Sixty seconds in a minute, sixty minutes in an hour, and now sixty birds in the blog. Although not quite. That question mark in the title means we’re trapped in the netherworld between birds, a place I’ve alluded to a number of times, that birdwatcher’s hell — the tentatively identified bird.
This is a far worse place to be than the completely unknown bird. I had fun today with two mystery bird calls. The first sounded like some exotic rainforest clanger, a few explosive lazer gun noises in a row, and then silence. I walked away fairly sure it was an odd call of a familiar bird, and Jamie on the whatsapp group made the pretty accurate judgement that it was a chaffinch pulling yet another “typical” call from their repertoire. Someone should give them some sort of award for originality. The David Bowie of the bird world, never afraid to reinvent themsleves with some new sound.
But leaving that unidentified call behind wasn’t much of a wrench — I didn’t have a clue what it was. But I didn’t worry about it and moved, spending a great deal more time standing in the so-called “magic semi-circle” watching willow warblers, chiffchaffs, and my first reed buntings — juveniles — for more than a week enjoying the morning sun almost as much as I was. I heard the most hesitant reed warbler song I think I ever have too, a few seconds between each note. Really a day for absorbing and enjoying the slow height of summer. I think I wrote that down in the notebook.
That was at around 8.30 in the morning, before the summer truly hit though. I didn’t leave the house again until six, when the dry, hot air was enough to parch my throat in seconds. Up around Lockwood again I heard the second mystery bird call of the day; another exotic sounding whistle, this time lower pitched and rounder than the soft chiffchaff whistles that accompanied it. The mystery didn’t last long this tiem though — far from a rarity in a bush, it was a young mallard in the channel before them, pining for its mother. Ever been had…?
So no total mysteries today, although I had a couple of possible flirtations, but the day did end with the mystery’s cheap half-sibling — the cliff-hanger. None of the exquisite riddle about it, the sense that all the pieces are there and just a little more application of the little grey cells, as Poirot would say, will yield the truth. No, I am stuck with the invitation to tune in next week, or, as in a fremium game, to buy an upgrade to unlock the next level.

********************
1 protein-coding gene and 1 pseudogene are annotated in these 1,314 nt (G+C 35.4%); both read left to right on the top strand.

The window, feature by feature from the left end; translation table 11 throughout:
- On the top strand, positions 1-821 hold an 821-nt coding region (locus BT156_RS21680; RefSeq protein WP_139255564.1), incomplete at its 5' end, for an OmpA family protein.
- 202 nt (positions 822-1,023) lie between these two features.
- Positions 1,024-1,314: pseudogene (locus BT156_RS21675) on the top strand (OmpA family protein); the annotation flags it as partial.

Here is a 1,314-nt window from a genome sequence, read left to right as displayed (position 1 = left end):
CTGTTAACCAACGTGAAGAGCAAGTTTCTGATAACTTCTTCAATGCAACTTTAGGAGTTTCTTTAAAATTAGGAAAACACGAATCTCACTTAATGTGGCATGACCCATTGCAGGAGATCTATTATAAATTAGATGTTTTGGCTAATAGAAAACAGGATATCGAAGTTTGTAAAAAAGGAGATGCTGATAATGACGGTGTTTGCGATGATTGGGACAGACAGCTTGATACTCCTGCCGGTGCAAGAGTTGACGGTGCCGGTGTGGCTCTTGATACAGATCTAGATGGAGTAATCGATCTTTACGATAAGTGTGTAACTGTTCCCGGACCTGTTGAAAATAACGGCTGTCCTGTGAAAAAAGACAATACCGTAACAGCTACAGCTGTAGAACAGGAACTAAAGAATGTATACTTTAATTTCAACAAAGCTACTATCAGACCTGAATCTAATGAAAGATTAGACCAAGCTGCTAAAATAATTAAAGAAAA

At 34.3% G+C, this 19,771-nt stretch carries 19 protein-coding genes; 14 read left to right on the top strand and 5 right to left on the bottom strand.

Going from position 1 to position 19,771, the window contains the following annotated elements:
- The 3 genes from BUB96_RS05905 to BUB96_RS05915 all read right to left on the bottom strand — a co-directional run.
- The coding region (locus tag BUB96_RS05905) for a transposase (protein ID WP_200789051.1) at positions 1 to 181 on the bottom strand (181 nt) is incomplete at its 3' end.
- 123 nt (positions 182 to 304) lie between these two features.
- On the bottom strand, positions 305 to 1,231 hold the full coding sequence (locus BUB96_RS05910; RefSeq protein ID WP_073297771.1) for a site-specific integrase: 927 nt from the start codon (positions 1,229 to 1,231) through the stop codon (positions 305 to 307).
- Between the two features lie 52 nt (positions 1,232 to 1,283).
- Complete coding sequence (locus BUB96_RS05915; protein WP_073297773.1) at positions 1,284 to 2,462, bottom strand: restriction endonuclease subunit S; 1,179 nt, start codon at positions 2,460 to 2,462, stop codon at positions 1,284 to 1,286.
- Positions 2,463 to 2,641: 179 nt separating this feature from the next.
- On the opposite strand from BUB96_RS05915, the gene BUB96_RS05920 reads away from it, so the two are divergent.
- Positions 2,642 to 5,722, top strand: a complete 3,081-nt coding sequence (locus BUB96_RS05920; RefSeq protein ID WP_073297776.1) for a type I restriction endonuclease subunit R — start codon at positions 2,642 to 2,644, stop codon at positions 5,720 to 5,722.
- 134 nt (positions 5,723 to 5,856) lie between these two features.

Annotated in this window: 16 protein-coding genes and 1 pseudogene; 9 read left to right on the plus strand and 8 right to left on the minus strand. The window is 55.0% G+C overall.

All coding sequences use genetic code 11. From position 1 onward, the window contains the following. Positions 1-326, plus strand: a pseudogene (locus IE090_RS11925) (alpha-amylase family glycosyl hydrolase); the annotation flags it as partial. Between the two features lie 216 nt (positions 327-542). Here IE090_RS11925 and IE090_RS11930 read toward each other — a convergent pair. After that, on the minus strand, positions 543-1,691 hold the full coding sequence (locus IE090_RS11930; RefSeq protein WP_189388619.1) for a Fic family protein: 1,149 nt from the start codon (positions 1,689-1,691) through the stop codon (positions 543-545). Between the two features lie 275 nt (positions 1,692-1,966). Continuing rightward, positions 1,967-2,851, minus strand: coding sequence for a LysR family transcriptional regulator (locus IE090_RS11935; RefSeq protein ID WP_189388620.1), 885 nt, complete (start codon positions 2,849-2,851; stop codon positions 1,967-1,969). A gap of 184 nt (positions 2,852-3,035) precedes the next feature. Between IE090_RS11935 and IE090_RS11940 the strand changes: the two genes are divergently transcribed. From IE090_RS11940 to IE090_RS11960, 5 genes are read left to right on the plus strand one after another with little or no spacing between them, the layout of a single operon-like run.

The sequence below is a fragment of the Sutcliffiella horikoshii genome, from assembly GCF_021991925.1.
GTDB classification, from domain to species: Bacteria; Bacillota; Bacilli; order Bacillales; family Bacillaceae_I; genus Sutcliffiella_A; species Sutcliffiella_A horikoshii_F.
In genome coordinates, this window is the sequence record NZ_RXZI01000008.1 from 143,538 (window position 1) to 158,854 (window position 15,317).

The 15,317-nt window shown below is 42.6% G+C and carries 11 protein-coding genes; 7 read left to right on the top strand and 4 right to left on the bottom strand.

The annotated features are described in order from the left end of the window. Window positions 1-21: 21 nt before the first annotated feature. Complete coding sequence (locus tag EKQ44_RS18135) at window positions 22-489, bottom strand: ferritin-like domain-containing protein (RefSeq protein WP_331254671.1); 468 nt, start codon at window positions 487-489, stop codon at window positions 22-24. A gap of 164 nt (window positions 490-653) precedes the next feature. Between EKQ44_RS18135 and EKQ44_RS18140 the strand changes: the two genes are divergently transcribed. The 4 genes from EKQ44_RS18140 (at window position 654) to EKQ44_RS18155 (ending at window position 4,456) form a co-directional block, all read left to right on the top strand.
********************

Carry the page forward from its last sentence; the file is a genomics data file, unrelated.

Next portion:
Which is particularly unfair as I have just purchased an upgrade. Today was my first day birdwatching with a newly purchased camera, after being told repeatedly by multiple people that if you want to get good at identifying gulls and, what’s more, be believed when you’ve seen some of the more unusual ones, then a photographic record is essential. So I do now have photographs of today’s putative Yellow-legged gull, a youngster floating a hundred metres away near the opposite bank, and then a little closer as I passed by on the opposite side, but this time silhouetted by the sun.
But my shaky hand-held camera work, and a lens more pappardelle than paparazzi (yes, I know that doesn’t make any sense!) is still not up to the task, and all I have are a few grainy, slightly movement-blurred confirmations that I saw a gull with a dark smudge on its face, whitish neck and fairly neatly demarcated back and wing feathers, that, were it a bit meaner looking, would be a shoe-in for a yellow-legged gull, but as it stands could just be a particularly pale one among the lesser black-backed gulls floating on Lockwood.
Yes, yes… I know I can’t count it as a yellow-legged. And the more I look at the photos, the more convinced I am that it’s a lesser black-backed. And I regret choosing it to be today’s subject. This morning’s memories of the oh-so-sleek willow warbler skating through the tangled twigs in the morning sun woudl have made for a far more harmonious post. But it’s done now, and there’s no going back.
So 60 blog posts, but not even 59.5 boring birds. Still stuck at 59.
So thank you, yellow-legged gulls of the world. Thank you very much for staying away and ruining this blog. Thanks for nothing.
Unless, of course, that’s you in the photo, in which case I take it all back.
Is it you?
🦅 First boring bird
Related boring birds: Chaffinch, Chiffchaff, Willow warbler, Reed bunting
🦚 All boring birds